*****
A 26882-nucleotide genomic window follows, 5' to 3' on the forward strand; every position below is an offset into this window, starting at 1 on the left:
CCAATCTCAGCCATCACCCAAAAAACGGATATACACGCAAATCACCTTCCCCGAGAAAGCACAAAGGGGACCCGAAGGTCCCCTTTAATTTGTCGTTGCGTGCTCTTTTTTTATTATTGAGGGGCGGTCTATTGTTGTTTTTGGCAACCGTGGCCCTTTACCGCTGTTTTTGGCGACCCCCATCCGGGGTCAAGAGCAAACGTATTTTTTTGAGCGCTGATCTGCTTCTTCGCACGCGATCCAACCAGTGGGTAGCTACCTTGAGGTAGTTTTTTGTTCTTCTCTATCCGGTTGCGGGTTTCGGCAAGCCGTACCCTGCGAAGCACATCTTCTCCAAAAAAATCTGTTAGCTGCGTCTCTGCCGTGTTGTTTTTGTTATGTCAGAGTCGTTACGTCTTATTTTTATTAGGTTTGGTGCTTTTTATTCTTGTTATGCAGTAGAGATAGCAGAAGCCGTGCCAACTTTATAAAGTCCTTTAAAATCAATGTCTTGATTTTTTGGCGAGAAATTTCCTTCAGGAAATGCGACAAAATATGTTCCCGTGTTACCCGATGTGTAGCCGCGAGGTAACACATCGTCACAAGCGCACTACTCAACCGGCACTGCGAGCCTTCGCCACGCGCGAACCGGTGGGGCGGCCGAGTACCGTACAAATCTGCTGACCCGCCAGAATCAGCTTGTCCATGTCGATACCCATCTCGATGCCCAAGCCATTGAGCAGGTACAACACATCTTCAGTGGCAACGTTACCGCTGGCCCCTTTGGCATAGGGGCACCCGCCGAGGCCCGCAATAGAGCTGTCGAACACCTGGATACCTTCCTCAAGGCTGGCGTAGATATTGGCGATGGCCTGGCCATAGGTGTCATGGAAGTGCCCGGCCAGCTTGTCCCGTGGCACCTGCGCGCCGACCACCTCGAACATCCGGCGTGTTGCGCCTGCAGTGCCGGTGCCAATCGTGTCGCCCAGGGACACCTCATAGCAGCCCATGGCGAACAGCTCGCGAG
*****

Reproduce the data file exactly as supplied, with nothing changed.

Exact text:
A 26882-nucleotide genomic window follows, 5' to 3' on the forward strand; every position below is an offset into this window, starting at 1 on the left:
CCAATCTCAGCCATCACCCAAAAAACGGATATACACGCAAATCACCTTCCCCGAGAAAGCACAAAGGGGACCCGAAGGTCCCCTTTAATTTGTCGTTGCGTGCTCTTTTTTTATTATTGAGGGGCGGTCTATTGTTGTTTTTGGCAACCGTGGCCCTTTACCGCTGTTTTTGGCGACCCCCATCCGGGGTCAAGAGCAAACGTATTTTTTTGAGCGCTGATCTGCTTCTTCGCACGCGATCCAACCAGTGGGTAGCTACCTTGAGGTAGTTTTTTGTTCTTCTCTATCCGGTTGCGGGTTTCGGCAAGCCGTACCCTGCGAAGCACATCTTCTCCAAAAAAATCTGTTAGCTGCGTCTCTGCCGTGTTGTTTTTGTTATGTCAGAGTCGTTACGTCTTATTTTTATTAGGTTTGGTGCTTTTTATTCTTGTTATGCAGTAGAGATAGCAGAAGCCGTGCCAACTTTATAAAGTCCTTTAAAATCAATGTCTTGATTTTTTGGCGAGAAATTTCCTTCAGGAAATGCGACAAAATATGTTCCCGTGTTACCCGATGTGTAGCCGCGAGGTAACACATCGTCACAAGCGCACTACTCAACCGGCACTGCGAGCCTTCGCCACGCGCGAACCGGTGGGGCGGCCGAGTACCGTACAAATCTGCTGACCCGCCAGAATCAGCTTGTCCATGTCGATACCCATCTCGATGCCCAAGCCATTGAGCAGGTACAACACATCTTCAGTGGCAACGTTACCGCTGGCCCCTTTGGCATAGGGGCACCCGCCGAGGCCCGCAATAGAGCTGTCGAACACCTGGATACCTTCCTCAAGGCTGGCGTAGATATTGGCGATGGCCTGGCCATAGGTGTCATGGAAGTGCCCGGCCAGCTTGTCCCGTGGCACCTGCGCGCCGACCACCTCGAACATCCGGCGTGTTGCGCCTGCAGTGCCGGTGCCAATCGTGTCGCCCAGGGACACCTCATAGCAGCCCATGGCGAACAGCTCGCGAG